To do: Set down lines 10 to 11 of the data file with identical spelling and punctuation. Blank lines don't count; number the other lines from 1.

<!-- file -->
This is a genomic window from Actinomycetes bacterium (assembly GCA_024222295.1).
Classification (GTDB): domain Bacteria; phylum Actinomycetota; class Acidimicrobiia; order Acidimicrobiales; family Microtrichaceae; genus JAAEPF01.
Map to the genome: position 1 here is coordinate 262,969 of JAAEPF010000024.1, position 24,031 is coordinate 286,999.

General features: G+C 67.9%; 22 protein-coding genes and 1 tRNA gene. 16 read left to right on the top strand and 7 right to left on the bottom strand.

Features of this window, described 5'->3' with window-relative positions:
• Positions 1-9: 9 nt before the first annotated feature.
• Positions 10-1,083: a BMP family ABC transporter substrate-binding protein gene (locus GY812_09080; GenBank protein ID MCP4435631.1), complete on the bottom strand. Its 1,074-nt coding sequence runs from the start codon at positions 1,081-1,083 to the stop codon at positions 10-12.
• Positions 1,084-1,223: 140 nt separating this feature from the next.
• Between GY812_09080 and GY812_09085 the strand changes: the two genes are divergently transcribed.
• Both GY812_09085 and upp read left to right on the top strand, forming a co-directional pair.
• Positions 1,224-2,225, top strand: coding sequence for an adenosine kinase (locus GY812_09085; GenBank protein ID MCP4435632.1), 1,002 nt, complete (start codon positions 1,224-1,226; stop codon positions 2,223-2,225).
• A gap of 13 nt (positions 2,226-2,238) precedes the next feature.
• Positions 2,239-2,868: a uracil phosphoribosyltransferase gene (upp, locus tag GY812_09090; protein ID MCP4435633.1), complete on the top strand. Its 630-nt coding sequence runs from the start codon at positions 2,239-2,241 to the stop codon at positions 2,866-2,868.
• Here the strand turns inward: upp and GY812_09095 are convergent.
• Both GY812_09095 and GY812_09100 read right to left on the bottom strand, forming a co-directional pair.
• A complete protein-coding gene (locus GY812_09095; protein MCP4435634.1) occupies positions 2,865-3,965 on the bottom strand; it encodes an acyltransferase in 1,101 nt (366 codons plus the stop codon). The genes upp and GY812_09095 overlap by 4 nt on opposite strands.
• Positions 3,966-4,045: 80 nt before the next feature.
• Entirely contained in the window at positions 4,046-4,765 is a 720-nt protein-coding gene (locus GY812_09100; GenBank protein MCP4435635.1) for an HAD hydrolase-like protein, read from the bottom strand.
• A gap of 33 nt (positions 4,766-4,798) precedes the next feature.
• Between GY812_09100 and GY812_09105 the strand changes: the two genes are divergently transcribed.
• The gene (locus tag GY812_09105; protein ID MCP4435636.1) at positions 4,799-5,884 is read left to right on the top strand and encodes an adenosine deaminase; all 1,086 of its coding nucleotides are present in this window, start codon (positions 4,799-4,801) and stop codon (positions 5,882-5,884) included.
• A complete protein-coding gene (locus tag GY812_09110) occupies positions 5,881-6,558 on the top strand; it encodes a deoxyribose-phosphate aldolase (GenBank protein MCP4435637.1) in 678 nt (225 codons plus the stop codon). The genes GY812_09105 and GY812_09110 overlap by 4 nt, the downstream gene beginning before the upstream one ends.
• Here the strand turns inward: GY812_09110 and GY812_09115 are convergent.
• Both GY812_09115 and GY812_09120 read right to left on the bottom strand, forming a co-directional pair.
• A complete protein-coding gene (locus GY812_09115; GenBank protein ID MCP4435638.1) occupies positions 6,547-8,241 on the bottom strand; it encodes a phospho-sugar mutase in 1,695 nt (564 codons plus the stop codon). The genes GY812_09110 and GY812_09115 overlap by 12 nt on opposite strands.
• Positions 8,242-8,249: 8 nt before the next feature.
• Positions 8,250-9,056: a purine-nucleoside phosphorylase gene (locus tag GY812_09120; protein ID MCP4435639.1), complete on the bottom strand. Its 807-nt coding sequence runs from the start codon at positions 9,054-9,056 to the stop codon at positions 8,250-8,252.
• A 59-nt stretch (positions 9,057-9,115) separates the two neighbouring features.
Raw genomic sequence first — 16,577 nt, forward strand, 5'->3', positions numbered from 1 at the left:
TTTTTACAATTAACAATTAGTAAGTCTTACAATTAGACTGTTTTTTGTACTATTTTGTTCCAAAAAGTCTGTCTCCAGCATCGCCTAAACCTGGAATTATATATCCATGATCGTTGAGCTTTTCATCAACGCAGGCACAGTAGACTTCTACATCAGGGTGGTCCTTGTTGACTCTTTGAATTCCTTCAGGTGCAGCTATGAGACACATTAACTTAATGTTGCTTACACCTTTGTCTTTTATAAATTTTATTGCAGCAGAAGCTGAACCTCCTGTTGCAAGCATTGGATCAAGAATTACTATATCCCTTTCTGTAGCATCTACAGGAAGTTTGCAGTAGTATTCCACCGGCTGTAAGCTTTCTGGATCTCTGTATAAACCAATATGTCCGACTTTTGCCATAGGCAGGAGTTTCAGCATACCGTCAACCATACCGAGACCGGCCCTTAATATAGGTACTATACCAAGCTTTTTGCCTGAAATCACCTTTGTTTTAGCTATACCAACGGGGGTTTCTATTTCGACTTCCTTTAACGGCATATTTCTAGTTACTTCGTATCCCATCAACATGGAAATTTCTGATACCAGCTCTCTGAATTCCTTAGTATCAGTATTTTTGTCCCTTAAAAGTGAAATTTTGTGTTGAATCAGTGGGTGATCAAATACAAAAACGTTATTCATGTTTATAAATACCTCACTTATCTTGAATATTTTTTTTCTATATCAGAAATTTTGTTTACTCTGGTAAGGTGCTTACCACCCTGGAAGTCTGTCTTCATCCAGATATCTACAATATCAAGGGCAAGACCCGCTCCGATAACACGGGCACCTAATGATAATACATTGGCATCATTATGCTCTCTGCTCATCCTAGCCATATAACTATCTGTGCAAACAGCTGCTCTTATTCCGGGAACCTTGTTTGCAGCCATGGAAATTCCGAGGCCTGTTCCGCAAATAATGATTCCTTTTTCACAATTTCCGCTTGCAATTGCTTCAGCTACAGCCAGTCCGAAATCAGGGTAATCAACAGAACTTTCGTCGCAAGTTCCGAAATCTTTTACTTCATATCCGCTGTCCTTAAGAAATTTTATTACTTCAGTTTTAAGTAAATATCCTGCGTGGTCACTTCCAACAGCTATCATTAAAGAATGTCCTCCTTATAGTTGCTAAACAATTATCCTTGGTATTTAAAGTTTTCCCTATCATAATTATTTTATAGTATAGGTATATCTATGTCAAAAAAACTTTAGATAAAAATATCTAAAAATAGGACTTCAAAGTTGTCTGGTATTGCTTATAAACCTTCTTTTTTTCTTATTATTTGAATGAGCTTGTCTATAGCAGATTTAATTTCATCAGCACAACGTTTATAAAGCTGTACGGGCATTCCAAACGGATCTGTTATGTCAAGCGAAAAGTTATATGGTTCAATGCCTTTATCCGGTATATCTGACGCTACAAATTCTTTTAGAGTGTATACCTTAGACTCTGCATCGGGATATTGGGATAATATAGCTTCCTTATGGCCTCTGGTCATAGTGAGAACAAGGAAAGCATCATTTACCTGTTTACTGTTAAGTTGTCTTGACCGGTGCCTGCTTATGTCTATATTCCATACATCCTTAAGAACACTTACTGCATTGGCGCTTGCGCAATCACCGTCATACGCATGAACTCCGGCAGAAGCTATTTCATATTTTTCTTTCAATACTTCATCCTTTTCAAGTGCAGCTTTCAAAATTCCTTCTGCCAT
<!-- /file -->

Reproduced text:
• Both GY812_09085 and upp read left to right on the top strand, forming a co-directional pair.
• Positions 1,224-2,225, top strand: coding sequence for an adenosine kinase (locus GY812_09085; GenBank protein ID MCP4435632.1), 1,002 nt, complete (start codon positions 1,224-1,226; stop codon positions 2,223-2,225).